Fedora CoreOS is the combination of the underlying technology of CoreOS Container Linux and Fedora Atomic Host; which after Red Hat's acquisition of CoreOS, was initially released as a preview version.
Red Hat subsequently made Fedora CoreOS available for general use, while announcing the scheduled end-of-life support for CoreOS and Fedora Atomic Host, with Fedora CoreOS as the official replacement and successor to both of them.
As scheduled, CoreOS received its last updates on May 26 and will no longer get patches for any bugs or vulnerabilities going forward, and after September 1, Red Hat will take down all CoreOS image listings from marketplaces such as Amazon AWS, Azure, and Google Compute Engine.
Therefore, it is recommended that all Fedora Atomic Host and CoreOS users should switch to Fedora CoreOS, which will be automatically-updated, and serves as a multi-platform operating system for running containerized workloads at scale.
How to Migrate from CoreOS to Fedora CoreOS
Fedora CoreOS is the official successor of CoreOS Container Linux, which reached its end of life on May 26, 2020. It is recommended that users should follow the steps below to migrate from CoreOS to Fedora CoreOS.
If you are switching from CoreOS Container Linux, you must first convert your old Ignition configs, Container Linux Configs, or cloud-config files to a Fedora CoreOS Config (FCC) and adapt the contents for FCOS. And as many of the configuration details have changed, you must also reference this through the CL migration issue on GitHub.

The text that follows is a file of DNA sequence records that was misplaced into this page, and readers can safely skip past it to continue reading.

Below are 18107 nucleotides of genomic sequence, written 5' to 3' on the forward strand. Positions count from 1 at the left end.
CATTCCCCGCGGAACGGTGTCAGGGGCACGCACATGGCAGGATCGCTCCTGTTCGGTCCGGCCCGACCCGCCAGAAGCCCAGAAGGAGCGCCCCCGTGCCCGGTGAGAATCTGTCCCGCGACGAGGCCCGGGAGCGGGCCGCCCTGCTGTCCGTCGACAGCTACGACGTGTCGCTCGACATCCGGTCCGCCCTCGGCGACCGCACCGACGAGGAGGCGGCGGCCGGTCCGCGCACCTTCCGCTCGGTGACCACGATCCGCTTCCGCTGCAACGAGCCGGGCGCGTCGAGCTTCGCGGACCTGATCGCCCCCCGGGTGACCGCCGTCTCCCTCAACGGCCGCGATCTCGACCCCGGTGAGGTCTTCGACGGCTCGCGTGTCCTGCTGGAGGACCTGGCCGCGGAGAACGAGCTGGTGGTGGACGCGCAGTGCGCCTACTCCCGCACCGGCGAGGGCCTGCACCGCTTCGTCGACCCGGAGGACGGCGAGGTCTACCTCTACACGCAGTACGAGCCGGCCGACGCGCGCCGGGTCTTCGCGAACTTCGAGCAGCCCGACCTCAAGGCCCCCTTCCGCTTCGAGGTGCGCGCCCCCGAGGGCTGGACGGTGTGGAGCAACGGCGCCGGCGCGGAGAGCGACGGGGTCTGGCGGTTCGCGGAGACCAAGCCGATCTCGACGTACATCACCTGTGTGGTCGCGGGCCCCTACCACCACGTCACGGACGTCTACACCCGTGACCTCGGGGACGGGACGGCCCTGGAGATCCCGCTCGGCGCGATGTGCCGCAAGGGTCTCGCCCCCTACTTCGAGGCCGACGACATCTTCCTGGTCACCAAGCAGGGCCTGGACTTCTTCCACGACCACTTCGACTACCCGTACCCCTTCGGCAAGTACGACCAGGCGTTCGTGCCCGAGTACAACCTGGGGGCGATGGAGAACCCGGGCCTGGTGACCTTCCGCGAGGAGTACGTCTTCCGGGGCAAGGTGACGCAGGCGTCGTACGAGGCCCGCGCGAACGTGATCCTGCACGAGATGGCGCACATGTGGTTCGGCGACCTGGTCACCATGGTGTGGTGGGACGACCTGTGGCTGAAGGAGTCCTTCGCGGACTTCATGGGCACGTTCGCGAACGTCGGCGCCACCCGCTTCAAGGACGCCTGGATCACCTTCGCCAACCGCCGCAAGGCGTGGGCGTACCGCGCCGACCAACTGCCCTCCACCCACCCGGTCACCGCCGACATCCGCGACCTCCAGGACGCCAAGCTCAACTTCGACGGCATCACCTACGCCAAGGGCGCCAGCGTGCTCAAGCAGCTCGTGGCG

The following installation changes will be made as follows: the coreos-install script will be replaced with coreos-installer, which offers similar functionality. The coreos.autologin kernel command-line parameter is not currently supported in FCOS, so to access recovery purposes, follow the instructions available here.
And certain CL platforms, like Vagrant, are not currently supported in FCOS. You should refer to the download instructions to see the available image types.
However, if you’re trying Fedora CoreOS for the first time, you'll need to download the ISO image for a fresh installation. It is multi-platform compliant, which means, you can deploy it on a variety of platforms such as VMware, Cloud image, OpenStack, and bare-metal hardware.